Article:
Delhi’s gas chamber scaremongering is a common annual feature with the onset of winter. For media, for the visual media in particular, it provides an opportunity to hammer almost all governments in the North Indian belt to include: Delhi NCR, Harayna, Punjab, Western U P and Rajasthan.
Llike headless chickens, all alike indulge in a high-level pitch of blame games over air pollution.
According to the World Health Organization (WHO) Delhi was the most polluted city in the world in 2014. In 2016 WHO downgraded Delhi to eleventh-worst in the urban air quality database.
Stating the obvious, air pollution is a complex mix of pollution from human activities to include: stubble burning; municipal waste burning; fire crackers burning; thermal power stations emissions; vehicle emissions; industrial emissions; construction; residential fuel burning; carbon dioxide emissions from green cover; domestic use of air conditioners/refrigerators; and natural sources like dust and sea salt.
In reality, meteorological conditions in the winter - cool air causes “inversions” that stagnant the air and trap pollution close to the ground is the real cause.
Furthermore, air flow patterns from Afghanistan during onset of winters pick up farmers in Pakistan burning the straw in their fields complemented by farmers in Punjab and Haryana burning crop residue and move over the densely urbanized regions and envelop Delhi with smog. Pre-monsoon dust storms also contribute to air pollution in the region.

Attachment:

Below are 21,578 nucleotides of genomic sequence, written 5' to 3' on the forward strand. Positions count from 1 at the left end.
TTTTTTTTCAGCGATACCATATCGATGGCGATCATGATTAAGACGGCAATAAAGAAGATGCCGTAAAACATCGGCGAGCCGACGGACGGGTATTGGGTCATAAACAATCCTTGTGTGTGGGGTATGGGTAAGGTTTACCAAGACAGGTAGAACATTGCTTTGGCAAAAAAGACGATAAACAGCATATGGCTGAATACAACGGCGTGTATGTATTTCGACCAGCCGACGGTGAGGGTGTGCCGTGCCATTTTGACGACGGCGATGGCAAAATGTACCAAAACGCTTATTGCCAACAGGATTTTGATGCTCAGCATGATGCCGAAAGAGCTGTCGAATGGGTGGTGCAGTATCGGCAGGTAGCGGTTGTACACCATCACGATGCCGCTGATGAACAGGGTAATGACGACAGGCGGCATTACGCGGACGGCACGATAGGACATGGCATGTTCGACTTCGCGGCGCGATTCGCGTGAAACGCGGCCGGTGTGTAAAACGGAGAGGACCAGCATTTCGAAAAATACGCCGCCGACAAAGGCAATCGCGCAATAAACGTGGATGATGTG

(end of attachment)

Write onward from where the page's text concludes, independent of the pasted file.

Of all of them, during the autumn and winter months, some 500 million tons of crop residues are burnt, and winds blow from India's north and northwest towards Sea. According to one estimate, air pollution causes the death of about 10,500 people in Delhi every year.
As per media reports, 20% of air pollution over Delhi is due to stubble burning from agricultural lands of neighboring states. What about the rest of 80%?
Many farmers have stopped using labor due to very high costs after the MGNREG enhanced their wages. And, farmers found the use of "Harvesters" on hire to harvest crops particularly rice and wheat crops all over the country.
When farmers are asked to remove the "stubble" to be used as animal feed (FOR FREE), even then there are no takers.
Recognize all alike in Northern Belt that climatic conditions are quite different in the Indo-Gangetic belt. They need local solutions which are available indigenously like cutting, collecting and rolling crop residue into bales for utilization for variety ‘value addition’ purposes.
Is there a remedy available indigenously? So what if labor is not available for cutting “stubble”? Is technology indigenously available at affordable costs to cut and compress crop residues into bales for use as animal feed?
Let me highlight that “Hay/stubble” - grass, legumes, or other herbaceous plants - can be profitably used for a variety of purposes like as animal fodder, particularly for grazing animals such as cattle, horses, goats, and sheep. Furthermore, there are varieties of methods to convert crop residues into compost and gardening etc. Also, handicrafts are also produced.
So, burning “Hay/stubble” is as good as burning money. Quite often in past, media reports had been highlighting the plight of animals in “Drought Affected” areas. Also, one can see animals eating paper and plastic in cities.